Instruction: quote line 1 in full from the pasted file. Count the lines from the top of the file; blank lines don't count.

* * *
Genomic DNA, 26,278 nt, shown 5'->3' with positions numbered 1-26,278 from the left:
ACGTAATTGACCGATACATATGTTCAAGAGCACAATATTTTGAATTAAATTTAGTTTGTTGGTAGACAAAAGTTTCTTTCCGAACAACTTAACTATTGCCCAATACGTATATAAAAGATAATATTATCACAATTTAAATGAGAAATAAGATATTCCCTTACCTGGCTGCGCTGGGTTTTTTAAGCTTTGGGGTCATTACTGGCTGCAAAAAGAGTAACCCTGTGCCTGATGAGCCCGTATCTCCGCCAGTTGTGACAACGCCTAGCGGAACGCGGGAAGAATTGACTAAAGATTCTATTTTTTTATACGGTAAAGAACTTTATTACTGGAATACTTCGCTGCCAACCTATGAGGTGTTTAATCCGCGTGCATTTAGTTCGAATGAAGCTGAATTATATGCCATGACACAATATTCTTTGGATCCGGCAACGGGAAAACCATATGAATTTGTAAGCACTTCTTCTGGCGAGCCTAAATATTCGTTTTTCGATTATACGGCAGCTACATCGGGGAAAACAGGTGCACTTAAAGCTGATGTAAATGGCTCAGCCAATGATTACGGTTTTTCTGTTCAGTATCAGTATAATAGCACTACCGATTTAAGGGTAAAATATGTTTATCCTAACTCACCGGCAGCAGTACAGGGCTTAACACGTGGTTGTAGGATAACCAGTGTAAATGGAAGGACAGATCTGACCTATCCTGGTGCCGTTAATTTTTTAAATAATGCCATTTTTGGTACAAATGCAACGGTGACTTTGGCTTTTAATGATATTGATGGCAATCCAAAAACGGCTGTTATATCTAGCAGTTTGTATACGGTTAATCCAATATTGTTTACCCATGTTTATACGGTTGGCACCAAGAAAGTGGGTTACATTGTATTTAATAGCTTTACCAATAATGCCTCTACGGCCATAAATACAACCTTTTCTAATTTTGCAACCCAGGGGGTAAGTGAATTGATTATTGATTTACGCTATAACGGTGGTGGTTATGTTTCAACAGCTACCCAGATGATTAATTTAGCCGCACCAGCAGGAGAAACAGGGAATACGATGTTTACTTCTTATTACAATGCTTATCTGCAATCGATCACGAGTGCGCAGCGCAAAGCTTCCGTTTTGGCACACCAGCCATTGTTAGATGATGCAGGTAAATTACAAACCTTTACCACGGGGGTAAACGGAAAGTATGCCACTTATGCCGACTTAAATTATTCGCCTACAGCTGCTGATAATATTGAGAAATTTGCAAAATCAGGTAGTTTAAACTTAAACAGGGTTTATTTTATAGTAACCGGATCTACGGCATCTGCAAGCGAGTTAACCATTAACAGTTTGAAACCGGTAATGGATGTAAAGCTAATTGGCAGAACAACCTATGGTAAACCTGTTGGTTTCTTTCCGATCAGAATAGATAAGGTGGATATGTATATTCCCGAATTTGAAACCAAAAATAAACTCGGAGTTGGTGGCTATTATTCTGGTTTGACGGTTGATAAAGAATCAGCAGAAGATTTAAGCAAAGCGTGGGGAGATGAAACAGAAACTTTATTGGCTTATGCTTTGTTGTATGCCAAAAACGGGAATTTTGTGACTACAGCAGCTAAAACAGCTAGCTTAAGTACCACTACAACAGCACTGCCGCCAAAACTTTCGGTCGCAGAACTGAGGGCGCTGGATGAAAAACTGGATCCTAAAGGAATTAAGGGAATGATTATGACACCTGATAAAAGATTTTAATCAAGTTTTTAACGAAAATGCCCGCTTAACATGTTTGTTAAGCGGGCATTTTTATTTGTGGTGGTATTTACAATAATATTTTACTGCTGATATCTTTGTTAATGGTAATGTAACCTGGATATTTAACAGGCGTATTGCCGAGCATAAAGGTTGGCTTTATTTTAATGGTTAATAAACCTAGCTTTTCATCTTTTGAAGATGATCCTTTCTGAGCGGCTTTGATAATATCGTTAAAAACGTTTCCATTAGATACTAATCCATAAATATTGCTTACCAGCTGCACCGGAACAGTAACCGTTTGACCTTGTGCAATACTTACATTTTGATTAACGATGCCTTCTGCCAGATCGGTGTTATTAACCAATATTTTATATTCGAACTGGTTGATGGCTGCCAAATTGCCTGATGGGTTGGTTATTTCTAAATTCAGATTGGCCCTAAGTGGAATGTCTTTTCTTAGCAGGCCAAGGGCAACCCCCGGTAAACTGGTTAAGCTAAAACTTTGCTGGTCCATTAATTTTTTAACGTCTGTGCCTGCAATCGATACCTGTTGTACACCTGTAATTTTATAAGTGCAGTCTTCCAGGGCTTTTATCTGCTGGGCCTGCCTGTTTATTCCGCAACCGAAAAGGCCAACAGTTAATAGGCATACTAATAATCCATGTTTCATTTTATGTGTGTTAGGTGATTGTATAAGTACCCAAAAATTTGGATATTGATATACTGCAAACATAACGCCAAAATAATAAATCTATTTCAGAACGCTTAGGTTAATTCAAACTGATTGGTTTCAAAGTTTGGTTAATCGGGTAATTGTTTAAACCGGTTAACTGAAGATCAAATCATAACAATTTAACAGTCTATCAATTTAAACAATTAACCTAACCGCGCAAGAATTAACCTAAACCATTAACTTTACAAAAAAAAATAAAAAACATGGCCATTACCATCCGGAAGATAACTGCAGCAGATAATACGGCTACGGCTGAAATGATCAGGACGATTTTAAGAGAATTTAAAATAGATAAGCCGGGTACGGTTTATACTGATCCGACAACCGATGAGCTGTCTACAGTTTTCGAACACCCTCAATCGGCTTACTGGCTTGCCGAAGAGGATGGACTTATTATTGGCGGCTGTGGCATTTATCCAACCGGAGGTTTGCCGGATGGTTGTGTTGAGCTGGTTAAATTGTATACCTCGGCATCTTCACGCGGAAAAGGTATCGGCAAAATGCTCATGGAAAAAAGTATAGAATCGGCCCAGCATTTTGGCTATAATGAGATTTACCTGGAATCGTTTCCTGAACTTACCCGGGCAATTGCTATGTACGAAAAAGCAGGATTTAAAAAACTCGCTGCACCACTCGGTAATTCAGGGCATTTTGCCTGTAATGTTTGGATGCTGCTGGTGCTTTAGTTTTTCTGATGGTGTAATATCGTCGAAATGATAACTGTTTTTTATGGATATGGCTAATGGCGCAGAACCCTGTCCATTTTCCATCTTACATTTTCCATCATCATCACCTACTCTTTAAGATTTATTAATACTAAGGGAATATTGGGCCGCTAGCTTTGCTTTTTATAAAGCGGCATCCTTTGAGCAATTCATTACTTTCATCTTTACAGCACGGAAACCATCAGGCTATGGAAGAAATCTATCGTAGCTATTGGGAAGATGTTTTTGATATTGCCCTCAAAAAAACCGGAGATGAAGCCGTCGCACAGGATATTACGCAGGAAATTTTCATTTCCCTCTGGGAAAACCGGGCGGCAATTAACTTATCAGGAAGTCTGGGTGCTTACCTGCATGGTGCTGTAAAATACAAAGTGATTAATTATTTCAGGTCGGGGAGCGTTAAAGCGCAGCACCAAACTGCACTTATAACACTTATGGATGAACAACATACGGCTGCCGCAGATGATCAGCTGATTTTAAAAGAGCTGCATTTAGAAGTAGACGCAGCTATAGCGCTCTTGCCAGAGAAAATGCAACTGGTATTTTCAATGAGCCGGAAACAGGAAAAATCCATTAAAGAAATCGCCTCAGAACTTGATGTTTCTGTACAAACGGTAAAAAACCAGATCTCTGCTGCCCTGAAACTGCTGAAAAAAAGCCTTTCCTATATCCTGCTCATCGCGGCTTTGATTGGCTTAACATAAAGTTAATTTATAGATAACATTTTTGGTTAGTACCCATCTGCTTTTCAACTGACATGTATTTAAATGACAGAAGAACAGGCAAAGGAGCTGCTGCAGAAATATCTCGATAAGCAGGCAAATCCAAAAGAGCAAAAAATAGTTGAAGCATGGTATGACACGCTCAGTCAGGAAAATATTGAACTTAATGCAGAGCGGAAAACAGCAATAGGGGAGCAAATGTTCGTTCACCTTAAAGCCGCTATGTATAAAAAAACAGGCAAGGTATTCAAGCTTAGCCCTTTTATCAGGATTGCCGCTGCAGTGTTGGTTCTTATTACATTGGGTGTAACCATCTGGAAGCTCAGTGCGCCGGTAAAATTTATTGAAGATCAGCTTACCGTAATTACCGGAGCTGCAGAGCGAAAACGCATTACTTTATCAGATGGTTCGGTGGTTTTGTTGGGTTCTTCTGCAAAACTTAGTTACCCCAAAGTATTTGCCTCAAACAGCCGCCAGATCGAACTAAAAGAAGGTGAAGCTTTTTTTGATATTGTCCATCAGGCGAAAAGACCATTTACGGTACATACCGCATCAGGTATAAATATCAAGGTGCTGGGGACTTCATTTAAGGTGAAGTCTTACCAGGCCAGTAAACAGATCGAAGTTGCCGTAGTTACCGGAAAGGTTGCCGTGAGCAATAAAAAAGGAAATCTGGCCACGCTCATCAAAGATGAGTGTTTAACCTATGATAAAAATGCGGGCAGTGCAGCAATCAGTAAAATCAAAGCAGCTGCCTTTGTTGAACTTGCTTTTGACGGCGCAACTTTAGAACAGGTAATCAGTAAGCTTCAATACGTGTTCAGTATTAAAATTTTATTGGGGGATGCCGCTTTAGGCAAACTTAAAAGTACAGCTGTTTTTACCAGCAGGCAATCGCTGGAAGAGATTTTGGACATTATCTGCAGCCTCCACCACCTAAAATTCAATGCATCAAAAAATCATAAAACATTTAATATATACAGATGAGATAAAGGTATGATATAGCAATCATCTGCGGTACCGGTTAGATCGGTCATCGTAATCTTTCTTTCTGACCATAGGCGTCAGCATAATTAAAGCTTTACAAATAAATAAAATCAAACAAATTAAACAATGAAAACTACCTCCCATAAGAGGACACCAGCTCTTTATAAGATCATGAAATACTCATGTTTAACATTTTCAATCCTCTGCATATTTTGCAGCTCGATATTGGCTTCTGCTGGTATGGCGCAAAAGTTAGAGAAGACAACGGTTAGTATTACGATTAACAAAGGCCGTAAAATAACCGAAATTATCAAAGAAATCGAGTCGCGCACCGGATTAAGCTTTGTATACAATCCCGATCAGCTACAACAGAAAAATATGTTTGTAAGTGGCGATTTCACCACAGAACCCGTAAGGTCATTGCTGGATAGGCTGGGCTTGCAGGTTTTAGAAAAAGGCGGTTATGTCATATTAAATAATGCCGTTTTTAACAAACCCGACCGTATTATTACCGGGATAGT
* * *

Genomic DNA, 26,278 nt, shown 5'->3' with positions numbered 1-26,278 from the left: